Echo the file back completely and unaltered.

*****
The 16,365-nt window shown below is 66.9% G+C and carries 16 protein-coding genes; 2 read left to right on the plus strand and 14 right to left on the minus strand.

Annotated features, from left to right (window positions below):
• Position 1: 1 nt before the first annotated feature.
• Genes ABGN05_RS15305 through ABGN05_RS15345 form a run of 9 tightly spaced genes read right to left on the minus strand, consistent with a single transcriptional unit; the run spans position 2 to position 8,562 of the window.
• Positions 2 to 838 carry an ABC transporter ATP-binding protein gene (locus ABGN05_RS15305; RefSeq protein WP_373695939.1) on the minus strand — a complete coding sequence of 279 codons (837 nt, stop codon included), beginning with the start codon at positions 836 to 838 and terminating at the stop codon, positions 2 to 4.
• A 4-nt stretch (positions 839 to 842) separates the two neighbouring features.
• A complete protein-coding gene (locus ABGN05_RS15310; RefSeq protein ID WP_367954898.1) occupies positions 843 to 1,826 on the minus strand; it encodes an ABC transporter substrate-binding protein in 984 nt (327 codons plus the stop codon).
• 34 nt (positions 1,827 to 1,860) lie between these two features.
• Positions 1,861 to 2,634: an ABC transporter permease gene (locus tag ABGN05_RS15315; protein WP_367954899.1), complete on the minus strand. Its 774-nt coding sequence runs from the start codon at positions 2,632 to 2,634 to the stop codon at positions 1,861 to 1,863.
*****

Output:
The 16,365-nt window shown below is 66.9% G+C and carries 16 protein-coding genes; 2 read left to right on the plus strand and 14 right to left on the minus strand.

Annotated features, from left to right (window positions below):
• Position 1: 1 nt before the first annotated feature.
• Genes ABGN05_RS15305 through ABGN05_RS15345 form a run of 9 tightly spaced genes read right to left on the minus strand, consistent with a single transcriptional unit; the run spans position 2 to position 8,562 of the window.
• Positions 2 to 838 carry an ABC transporter ATP-binding protein gene (locus ABGN05_RS15305; RefSeq protein WP_373695939.1) on the minus strand — a complete coding sequence of 279 codons (837 nt, stop codon included), beginning with the start codon at positions 836 to 838 and terminating at the stop codon, positions 2 to 4.
• A 4-nt stretch (positions 839 to 842) separates the two neighbouring features.
• A complete protein-coding gene (locus ABGN05_RS15310; RefSeq protein ID WP_367954898.1) occupies positions 843 to 1,826 on the minus strand; it encodes an ABC transporter substrate-binding protein in 984 nt (327 codons plus the stop codon).
• 34 nt (positions 1,827 to 1,860) lie between these two features.
• Positions 1,861 to 2,634: an ABC transporter permease gene (locus tag ABGN05_RS15315; protein WP_367954899.1), complete on the minus strand. Its 774-nt coding sequence runs from the start codon at positions 2,632 to 2,634 to the stop codon at positions 1,861 to 1,863.